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What happens after you land that venture round?

February 26th, 2013
Justin Reger

Justin Reger

By Allan Maurer

While landing a round of venture financing can help drive a startup’s growth, the best venture firms bring more than money to the table when they make a deal.

Justin Reger, a principal at LLR Partners, a middle market private equity firm with more than $2 billion under management, says that the first step his firm takes following its investments – whether as a majority or minority investor – is set-up a strategic planning session.

Reger, who manages LLR’s technology practice and previously an investment banker with Citigroup focused on technology, about the added value investors provide their portfolio companies at the upcoming Southeast Venture Conference in Charlotte, NC, March 13-14.

First: strategic planning

“Soon after we close a deal,” says Reger, we hold a two-day offsite strategic planning session, first for one-year and then for three. We hire a moderator who knows the industry.”

LLR starts by sharing its due diligence findings with the company and its management team. “We put that on the table and build the strategic plan with the team. We don’t say what they could do. It’s more to create a framework. Then we build up operations and tactics to support the plan.”

LLR then revisits the plan with the company each year. Some have accomplished their goals, some have not. The plan is updated annually.

Second: augment management teams

Next, LLR looks at a company’s management team. “Often, teams are incomplete,” says Reger. “They may have a solid CEO, a CFO, and maybe a head of sales. They may not have a product or marketing manager. We don’t look to replace senior management, but rather to augment the bench from our network.”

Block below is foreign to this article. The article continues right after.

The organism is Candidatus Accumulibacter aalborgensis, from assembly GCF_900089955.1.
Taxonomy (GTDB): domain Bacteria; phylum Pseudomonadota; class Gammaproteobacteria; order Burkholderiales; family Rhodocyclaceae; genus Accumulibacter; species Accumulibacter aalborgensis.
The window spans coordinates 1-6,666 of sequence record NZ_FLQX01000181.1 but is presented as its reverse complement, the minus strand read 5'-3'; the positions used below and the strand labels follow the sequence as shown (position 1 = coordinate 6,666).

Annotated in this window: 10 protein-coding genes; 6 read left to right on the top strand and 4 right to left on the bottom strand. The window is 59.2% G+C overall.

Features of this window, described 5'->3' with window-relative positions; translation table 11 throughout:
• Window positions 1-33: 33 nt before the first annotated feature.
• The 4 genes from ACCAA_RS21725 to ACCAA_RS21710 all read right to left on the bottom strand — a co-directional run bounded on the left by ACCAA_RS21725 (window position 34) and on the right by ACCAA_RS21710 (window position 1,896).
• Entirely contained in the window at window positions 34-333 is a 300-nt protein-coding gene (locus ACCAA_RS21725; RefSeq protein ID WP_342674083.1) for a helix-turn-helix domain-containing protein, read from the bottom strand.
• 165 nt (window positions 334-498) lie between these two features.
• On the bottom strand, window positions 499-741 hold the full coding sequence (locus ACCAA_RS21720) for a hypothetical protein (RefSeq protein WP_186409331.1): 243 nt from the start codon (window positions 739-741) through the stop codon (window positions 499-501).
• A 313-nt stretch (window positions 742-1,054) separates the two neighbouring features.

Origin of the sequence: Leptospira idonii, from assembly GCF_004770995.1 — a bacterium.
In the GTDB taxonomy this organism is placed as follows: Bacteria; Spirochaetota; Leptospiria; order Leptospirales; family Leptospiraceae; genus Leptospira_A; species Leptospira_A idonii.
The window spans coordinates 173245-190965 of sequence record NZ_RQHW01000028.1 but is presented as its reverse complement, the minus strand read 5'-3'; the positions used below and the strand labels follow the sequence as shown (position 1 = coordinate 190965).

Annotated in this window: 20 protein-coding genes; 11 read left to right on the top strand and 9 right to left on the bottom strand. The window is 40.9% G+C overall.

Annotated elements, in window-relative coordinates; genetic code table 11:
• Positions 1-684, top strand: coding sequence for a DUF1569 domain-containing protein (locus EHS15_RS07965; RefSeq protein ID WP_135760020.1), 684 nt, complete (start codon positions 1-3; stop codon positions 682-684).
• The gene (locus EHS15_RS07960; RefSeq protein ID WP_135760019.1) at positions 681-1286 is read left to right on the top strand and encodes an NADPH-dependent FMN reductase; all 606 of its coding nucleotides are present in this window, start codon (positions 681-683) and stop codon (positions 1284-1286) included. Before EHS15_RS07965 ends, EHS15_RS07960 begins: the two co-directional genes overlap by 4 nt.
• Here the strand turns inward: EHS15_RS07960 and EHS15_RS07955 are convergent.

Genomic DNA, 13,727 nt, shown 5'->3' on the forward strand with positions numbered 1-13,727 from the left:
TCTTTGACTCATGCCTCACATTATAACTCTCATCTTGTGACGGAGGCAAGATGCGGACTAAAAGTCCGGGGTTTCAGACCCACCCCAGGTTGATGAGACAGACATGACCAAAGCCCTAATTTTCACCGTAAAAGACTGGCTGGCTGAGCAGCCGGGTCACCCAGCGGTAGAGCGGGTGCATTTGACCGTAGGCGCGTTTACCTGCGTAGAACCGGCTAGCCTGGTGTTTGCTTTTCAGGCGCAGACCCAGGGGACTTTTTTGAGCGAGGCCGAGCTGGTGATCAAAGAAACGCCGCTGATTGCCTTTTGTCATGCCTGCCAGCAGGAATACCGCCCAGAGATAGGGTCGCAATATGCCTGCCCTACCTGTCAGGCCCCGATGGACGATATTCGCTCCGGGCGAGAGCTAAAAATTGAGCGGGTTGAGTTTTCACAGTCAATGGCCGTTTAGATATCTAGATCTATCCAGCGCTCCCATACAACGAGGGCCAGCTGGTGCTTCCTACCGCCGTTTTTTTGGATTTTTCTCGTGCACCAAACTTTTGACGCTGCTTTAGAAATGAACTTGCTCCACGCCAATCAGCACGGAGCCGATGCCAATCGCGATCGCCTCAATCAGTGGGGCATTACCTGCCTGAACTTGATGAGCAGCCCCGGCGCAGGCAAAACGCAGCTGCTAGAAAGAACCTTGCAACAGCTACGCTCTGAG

That is often guided by the results found by an outside assessment firm hired during LLR’s due diligence process. “They identify key areas that need to be upgraded or augmented to drive value.”

Third: Getting to $100 Million

Next, LLR looks at the company’s finance function, where infrastructure is “typically lacking,” says Reger. “The typical company we invest in has a strong product in a well defined market, but has to breakthrough from $10 million to $15 million in revenue to $100 million.”

Fourth: M&A possibilities

Reger says LLR also sometimes “Serves as an outsource M&A arm for the company. We canvas the network of adjacent players and make calls, qualify opportunities, work with management to see if it’s a fit and help with integration.”

Many companies in which LLR invests also benefit from channel partner development, Reger notes. “There is an ecosystem of larger players, resellers, OEM sales channels and a portfolio company’s ultimate acquirer might be in that system. The IBMs, SAPs, and HPs of the world. We have pretty good contacts at those organizations.”

 

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